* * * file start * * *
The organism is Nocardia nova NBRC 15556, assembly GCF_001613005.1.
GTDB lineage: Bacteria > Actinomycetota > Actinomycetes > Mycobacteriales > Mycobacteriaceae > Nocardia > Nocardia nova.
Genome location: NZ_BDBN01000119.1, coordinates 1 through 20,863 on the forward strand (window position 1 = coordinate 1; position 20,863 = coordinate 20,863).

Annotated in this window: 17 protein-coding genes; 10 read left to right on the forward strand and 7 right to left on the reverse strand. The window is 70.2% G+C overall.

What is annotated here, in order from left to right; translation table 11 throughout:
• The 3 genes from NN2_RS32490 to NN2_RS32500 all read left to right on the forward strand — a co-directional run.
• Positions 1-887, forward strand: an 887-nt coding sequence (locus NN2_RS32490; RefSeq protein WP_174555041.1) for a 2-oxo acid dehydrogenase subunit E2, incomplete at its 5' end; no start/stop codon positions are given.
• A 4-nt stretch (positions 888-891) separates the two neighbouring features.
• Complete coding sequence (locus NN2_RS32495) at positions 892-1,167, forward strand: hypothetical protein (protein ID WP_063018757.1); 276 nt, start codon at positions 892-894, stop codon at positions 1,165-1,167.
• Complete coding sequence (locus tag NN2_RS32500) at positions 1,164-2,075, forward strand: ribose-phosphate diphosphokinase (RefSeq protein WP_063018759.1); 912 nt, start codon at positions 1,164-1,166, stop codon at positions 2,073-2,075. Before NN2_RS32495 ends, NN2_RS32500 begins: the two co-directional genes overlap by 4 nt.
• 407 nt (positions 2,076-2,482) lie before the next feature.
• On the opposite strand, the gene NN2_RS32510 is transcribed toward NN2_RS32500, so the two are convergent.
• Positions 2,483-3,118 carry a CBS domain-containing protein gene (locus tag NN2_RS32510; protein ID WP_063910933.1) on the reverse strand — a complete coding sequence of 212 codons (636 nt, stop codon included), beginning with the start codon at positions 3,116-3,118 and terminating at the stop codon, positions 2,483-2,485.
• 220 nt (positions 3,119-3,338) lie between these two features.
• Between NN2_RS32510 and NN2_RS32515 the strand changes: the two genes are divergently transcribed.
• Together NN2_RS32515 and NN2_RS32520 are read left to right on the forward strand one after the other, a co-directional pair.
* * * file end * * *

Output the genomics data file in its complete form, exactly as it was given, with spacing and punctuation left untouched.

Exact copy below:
The organism is Nocardia nova NBRC 15556, assembly GCF_001613005.1.
GTDB lineage: Bacteria > Actinomycetota > Actinomycetes > Mycobacteriales > Mycobacteriaceae > Nocardia > Nocardia nova.
Genome location: NZ_BDBN01000119.1, coordinates 1 through 20,863 on the forward strand (window position 1 = coordinate 1; position 20,863 = coordinate 20,863).

Annotated in this window: 17 protein-coding genes; 10 read left to right on the forward strand and 7 right to left on the reverse strand. The window is 70.2% G+C overall.

What is annotated here, in order from left to right; translation table 11 throughout:
• The 3 genes from NN2_RS32490 to NN2_RS32500 all read left to right on the forward strand — a co-directional run.
• Positions 1-887, forward strand: an 887-nt coding sequence (locus NN2_RS32490; RefSeq protein WP_174555041.1) for a 2-oxo acid dehydrogenase subunit E2, incomplete at its 5' end; no start/stop codon positions are given.
• A 4-nt stretch (positions 888-891) separates the two neighbouring features.
• Complete coding sequence (locus NN2_RS32495) at positions 892-1,167, forward strand: hypothetical protein (protein ID WP_063018757.1); 276 nt, start codon at positions 892-894, stop codon at positions 1,165-1,167.
• Complete coding sequence (locus tag NN2_RS32500) at positions 1,164-2,075, forward strand: ribose-phosphate diphosphokinase (RefSeq protein WP_063018759.1); 912 nt, start codon at positions 1,164-1,166, stop codon at positions 2,073-2,075. Before NN2_RS32495 ends, NN2_RS32500 begins: the two co-directional genes overlap by 4 nt.
• 407 nt (positions 2,076-2,482) lie before the next feature.
• On the opposite strand, the gene NN2_RS32510 is transcribed toward NN2_RS32500, so the two are convergent.
• Positions 2,483-3,118 carry a CBS domain-containing protein gene (locus tag NN2_RS32510; protein ID WP_063910933.1) on the reverse strand — a complete coding sequence of 212 codons (636 nt, stop codon included), beginning with the start codon at positions 3,116-3,118 and terminating at the stop codon, positions 2,483-2,485.
• 220 nt (positions 3,119-3,338) lie between these two features.
• Between NN2_RS32510 and NN2_RS32515 the strand changes: the two genes are divergently transcribed.
• Together NN2_RS32515 and NN2_RS32520 are read left to right on the forward strand one after the other, a co-directional pair.